On Dec 7, 7:21 pm, fom <fomJ...@nyms.net> wrote: > On 12/7/2012 8:46 AM, Zuhair wrote: > > > One might wonder if it is easier to see matters in the opposite way > > round, i.e. interpret the above theory in set theory? the answer is > > yes it can be done but it is not the easier direction, nor does it > > have the same natural flavor of the above, > > it is just a technical formal piece of work having no natural > > motivation. Thus I can say with confidence that the case is that Set > > Theory is conceptually reducible to Representation Mereology and not > > the converse! > > I have no doubt that you are correct. In another post > in your thread I summarized the work of Lesniewski which > uses the part relation to characterize classes. His > method was specifically designed to circumvent the > grammatical form that leads to Russell's paradox. >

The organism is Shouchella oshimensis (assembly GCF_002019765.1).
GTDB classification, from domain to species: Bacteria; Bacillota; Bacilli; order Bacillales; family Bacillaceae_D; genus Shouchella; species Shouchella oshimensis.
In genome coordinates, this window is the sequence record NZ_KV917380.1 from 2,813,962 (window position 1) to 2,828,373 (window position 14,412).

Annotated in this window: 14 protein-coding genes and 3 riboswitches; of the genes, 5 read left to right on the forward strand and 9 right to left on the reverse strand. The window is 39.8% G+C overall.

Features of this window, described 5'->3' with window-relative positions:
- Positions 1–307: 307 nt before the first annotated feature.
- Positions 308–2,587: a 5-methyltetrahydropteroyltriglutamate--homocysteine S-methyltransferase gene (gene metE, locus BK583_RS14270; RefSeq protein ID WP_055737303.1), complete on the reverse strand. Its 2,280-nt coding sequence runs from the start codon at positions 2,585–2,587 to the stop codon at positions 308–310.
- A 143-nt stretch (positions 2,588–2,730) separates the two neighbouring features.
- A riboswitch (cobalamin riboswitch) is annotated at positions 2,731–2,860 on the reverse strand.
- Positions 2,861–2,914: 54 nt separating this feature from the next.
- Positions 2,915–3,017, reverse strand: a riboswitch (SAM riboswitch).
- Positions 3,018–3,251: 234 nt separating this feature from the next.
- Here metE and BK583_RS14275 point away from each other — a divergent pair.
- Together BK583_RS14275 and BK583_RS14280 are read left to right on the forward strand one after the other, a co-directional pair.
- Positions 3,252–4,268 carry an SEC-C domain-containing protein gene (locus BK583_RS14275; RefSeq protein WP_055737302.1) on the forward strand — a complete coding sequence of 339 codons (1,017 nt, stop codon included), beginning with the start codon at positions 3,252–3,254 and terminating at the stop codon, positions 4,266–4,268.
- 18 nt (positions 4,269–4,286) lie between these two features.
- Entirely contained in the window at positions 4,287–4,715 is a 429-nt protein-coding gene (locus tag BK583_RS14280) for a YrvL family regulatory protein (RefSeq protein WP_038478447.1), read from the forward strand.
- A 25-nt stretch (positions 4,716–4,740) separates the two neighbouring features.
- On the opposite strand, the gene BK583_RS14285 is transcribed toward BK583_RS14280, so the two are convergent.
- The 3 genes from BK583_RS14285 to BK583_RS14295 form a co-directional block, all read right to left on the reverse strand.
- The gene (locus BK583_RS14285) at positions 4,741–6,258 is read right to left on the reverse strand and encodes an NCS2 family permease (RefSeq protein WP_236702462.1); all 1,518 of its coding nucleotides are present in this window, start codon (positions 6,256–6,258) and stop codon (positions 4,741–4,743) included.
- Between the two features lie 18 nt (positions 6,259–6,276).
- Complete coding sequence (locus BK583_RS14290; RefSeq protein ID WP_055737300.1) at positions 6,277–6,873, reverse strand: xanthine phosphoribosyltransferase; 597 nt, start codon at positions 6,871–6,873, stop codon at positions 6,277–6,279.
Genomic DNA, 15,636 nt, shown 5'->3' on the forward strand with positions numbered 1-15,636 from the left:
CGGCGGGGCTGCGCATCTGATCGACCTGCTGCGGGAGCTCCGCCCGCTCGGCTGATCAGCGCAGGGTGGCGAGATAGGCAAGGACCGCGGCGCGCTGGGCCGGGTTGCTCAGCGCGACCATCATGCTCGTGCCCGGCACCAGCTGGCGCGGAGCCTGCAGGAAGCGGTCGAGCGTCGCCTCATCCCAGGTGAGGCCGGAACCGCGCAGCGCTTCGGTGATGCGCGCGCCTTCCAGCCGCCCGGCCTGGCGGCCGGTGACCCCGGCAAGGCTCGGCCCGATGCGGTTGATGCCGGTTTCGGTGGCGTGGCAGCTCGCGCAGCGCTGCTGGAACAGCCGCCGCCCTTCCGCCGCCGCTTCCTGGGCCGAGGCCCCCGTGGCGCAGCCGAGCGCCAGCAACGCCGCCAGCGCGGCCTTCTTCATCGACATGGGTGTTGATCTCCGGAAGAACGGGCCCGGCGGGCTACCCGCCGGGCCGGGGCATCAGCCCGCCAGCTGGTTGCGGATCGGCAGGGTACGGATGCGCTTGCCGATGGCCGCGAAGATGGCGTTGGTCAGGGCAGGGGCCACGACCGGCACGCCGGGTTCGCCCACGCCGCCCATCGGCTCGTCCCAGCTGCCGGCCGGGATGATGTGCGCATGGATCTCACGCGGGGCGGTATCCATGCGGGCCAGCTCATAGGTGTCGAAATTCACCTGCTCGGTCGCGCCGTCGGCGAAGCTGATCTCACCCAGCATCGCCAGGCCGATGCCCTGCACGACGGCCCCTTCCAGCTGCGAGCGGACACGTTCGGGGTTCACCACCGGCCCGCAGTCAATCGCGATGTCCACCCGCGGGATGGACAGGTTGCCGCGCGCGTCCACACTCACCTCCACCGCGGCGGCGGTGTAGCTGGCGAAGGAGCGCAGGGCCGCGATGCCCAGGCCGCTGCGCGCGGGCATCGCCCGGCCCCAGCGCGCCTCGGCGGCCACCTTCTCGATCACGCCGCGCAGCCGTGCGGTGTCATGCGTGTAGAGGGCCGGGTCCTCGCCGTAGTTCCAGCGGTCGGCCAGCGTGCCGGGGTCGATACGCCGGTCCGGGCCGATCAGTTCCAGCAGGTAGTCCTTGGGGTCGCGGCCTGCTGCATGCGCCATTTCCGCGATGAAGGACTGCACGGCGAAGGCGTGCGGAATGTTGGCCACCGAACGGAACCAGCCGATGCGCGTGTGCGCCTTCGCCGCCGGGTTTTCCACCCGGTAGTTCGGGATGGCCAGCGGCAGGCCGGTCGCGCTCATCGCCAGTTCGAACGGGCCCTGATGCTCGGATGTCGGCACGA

Yes, this is clearly resolved here. A set would be an element of itself iff it represents a collection of atoms having it among them, this is not that difficult to ponder about since indeed a representative of a group can be among that group like in for example a father representing his family. Now the collection of all sets that do not represent collections of atoms of which they are a part (i.e. sets that are not elements of themselves) can be easily composed in this theory but also this theory easily prove that such a collection cannot have a representative atom. Set-hood is not about collections of atoms per se, it is about uniquely representing those by atoms. So as you see above what seems to be a counter-intuitive result i.e. the non existence of the set of all sets that are not elements of themselves, is actually rendered a quite natural and intuitive result by the above line of thinking, that's why I say that the real benefit of background theory is that it makes one see the whole picture behind set theory, it reveals the whole background Ontology that is usually hidden from the customary presentation of standard set\class theories. This background theory enable one to understand NAIVELY things that otherwise would be very difficult to grasp, like non well founded sets, non definable sets, non extensional objects, the interplay between classes and sets, the paradoxes etc... so to me it aids a lot in understanding those matters.